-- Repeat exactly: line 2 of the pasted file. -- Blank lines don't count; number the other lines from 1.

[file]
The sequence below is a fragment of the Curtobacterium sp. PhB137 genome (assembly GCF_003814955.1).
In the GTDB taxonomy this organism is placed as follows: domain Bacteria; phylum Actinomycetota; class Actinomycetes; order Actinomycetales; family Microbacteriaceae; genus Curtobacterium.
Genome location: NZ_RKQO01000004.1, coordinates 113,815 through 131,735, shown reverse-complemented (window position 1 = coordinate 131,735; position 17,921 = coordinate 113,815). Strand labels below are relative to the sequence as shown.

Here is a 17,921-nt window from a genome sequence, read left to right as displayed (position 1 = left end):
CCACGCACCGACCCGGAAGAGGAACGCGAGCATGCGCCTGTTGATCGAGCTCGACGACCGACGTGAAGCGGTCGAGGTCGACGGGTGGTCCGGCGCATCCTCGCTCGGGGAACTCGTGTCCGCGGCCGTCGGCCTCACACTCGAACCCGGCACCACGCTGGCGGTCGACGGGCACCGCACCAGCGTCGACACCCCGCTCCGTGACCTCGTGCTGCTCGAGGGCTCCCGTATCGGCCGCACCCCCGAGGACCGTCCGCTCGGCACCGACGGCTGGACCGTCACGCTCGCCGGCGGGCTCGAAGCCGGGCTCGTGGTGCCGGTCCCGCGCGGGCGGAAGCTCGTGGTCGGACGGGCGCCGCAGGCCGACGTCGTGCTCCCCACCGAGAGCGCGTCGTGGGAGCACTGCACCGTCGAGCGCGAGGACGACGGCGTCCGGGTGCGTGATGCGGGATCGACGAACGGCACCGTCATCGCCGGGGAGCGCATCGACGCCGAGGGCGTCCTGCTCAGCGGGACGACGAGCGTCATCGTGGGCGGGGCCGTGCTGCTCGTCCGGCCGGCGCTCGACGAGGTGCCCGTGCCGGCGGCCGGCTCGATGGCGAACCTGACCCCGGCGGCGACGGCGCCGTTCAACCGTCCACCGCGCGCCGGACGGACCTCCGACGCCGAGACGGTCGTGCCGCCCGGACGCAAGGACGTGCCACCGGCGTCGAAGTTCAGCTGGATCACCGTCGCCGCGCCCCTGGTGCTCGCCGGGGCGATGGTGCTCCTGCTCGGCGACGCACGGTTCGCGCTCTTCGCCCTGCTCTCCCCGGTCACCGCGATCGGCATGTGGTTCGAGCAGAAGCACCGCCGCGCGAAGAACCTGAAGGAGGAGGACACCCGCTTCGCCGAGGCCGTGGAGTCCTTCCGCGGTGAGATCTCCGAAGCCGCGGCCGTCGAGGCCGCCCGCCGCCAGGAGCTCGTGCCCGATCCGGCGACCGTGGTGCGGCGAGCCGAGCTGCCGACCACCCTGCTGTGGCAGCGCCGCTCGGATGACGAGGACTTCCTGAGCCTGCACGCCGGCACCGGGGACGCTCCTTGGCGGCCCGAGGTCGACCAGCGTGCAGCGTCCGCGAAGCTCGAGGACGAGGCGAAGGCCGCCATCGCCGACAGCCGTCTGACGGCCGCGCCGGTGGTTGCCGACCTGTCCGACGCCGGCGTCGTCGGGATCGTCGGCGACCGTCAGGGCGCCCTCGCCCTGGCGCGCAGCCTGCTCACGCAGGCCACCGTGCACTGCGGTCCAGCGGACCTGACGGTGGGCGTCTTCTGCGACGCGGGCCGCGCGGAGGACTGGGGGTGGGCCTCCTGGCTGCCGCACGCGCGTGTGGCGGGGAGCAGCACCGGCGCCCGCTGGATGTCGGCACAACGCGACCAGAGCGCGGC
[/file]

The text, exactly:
In the GTDB taxonomy this organism is placed as follows: domain Bacteria; phylum Actinomycetota; class Actinomycetes; order Actinomycetales; family Microbacteriaceae; genus Curtobacterium.